Crocodile Loafers – After a ‘Tune Up’

On a lucky trip to a local second-hand store, I came across a pair of Magnanni crocodile loafers.  These, in fact.  I’ve always liked the idea of crocodile loafers – well, alligator/crocodile anything – but could never justify the cost.  These were beat up, but not too bad (I told myself).  At $6, I said what the heck.  Pulled the trigger.

Now – keep in mind, I don’t mind ‘beater’ shoes.  The kind that I can wear with frayed khakis, sans-socks.  Maybe it’s a Southern thing, maybe not – but I have zero issue wearing these to a rooftop bar and stumbling out to a cab – like we all used to do in college.  I’m framing this discussion because some of the advice I received about these shoes was to trash them – ‘crocodile loafers should look spit-shined new; like they just came out of the box’.  While that would be nice, I’m perfectly happy with the way these turned out:

I dropped them off at a reputable cobbler North of the city, and let him know I wanted to get these back on track, and that I didn’t need him to perform any miracles.  His thought was that it was do-able, and that I should get years of use out of them – maybe not as formal as a pair fresh out of the box, but plenty for my needs.  I went back to pick them up a week later.  My first impression was good – I was really happy at how applying numerous coats of Melatonin cream helped the crocodile leather.  Very fresh.  I bought a jar to bring home with me.

The previous owner was obviously not a fan of shoehorns (or shoe trees).  The leather on the back of the shoes had started to wear away, so an easy remedy was to add a small piece of leather.  Works for me.  There was also a few stress spots inside the shoes that needed some glue reinforcement.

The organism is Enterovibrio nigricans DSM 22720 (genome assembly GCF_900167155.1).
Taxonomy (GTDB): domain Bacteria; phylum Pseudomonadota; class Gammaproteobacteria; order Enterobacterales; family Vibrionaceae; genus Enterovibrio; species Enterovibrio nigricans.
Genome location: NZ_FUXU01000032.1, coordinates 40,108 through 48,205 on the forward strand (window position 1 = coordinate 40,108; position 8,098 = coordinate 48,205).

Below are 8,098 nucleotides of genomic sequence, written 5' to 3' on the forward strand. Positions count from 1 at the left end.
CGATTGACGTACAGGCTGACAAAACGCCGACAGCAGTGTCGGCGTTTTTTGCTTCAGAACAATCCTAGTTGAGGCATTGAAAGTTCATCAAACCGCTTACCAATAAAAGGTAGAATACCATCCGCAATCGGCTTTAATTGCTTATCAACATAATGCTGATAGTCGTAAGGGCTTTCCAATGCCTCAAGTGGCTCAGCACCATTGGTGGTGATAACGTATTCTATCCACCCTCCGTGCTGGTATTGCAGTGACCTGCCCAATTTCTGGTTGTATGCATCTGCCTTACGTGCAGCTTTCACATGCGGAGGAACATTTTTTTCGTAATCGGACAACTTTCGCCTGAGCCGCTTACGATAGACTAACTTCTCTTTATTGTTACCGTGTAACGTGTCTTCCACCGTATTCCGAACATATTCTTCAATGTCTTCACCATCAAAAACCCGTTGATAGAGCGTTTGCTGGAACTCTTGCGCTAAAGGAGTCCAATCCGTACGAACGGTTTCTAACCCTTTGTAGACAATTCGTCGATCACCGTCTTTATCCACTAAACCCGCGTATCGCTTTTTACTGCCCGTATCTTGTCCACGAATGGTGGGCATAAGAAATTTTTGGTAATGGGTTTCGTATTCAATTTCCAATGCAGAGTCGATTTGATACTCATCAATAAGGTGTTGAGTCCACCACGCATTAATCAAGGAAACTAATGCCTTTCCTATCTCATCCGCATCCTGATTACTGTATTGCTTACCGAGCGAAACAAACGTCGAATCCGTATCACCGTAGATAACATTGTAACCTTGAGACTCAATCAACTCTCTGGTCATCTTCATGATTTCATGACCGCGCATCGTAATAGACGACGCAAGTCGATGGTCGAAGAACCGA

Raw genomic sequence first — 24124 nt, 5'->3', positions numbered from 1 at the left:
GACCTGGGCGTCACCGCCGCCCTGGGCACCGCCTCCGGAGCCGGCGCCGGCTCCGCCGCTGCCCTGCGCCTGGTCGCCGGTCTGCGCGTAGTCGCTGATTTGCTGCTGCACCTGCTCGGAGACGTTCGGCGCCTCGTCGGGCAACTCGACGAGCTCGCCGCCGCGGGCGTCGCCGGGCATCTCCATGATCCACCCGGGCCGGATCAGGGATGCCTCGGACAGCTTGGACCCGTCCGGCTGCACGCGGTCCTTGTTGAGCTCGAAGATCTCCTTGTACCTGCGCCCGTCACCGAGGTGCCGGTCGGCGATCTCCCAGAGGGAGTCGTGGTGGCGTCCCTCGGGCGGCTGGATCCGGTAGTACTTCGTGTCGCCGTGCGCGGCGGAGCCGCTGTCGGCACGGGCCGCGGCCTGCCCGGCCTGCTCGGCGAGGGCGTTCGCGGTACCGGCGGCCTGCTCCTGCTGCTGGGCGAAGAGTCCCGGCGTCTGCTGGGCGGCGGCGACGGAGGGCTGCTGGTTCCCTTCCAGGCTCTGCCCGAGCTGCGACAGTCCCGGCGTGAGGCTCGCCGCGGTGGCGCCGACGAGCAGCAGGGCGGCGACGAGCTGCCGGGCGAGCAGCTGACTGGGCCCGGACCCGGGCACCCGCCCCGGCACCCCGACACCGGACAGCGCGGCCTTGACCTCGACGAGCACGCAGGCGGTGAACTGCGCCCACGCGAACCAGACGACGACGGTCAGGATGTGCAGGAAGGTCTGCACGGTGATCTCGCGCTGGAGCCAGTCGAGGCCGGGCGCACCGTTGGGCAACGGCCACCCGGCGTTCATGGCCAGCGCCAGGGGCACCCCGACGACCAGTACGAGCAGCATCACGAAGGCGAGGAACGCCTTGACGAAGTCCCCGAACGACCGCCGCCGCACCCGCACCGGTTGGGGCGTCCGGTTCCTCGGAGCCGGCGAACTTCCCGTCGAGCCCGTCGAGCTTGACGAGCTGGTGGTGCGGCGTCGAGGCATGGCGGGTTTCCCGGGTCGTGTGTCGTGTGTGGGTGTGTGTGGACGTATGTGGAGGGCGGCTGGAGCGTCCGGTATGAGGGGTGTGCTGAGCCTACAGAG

The biggest issue was a 3/4 inch split on the outside of the left shoe.  The cobbler explored every option, but concluded that the best approach was to stitch it.  I didn’t like the idea at first, but I had to remind myself of the opportunity.  I’m pleased that it came out the way it did – the stitch isn’t noticeable unless you stare, which isn’t polite.  $38 for all this work from the cobbler, plus the $6 price tag – I’m into these for $44.  Not too shabby.

This is what they looked like the day I brought them home:

I’m looking forward to taking these bad boys for a ride…

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  • Casey07/29/2011 - 11:05 AM

    I would rock those any day. I have always loved the aligator look, it is like brown leather on steroids. Sick find, I might just go to a 2nd hand store this weekend because of this.ReplyCancel

  • Bill07/29/2011 - 12:06 PM

    What a great find. Here in South Carolina we do not seem to have the right second hand stores. Where in Atlanta is this store.ReplyCancel

  • Kionon07/31/2011 - 8:22 PM

    The look well-loved and well-worn. The perfect blend.ReplyCancel

  • Stephen08/06/2011 - 11:23 PM

    Good looking shoes JRS. You inspired me to find a pair of shoes to restore. I’m new to the Atlanta area and looking for a reputable cobbler. Where did you take your shoes?ReplyCancel

  • frank mcghee09/04/2014 - 3:43 PM

    great shoes…love allReplyCancel

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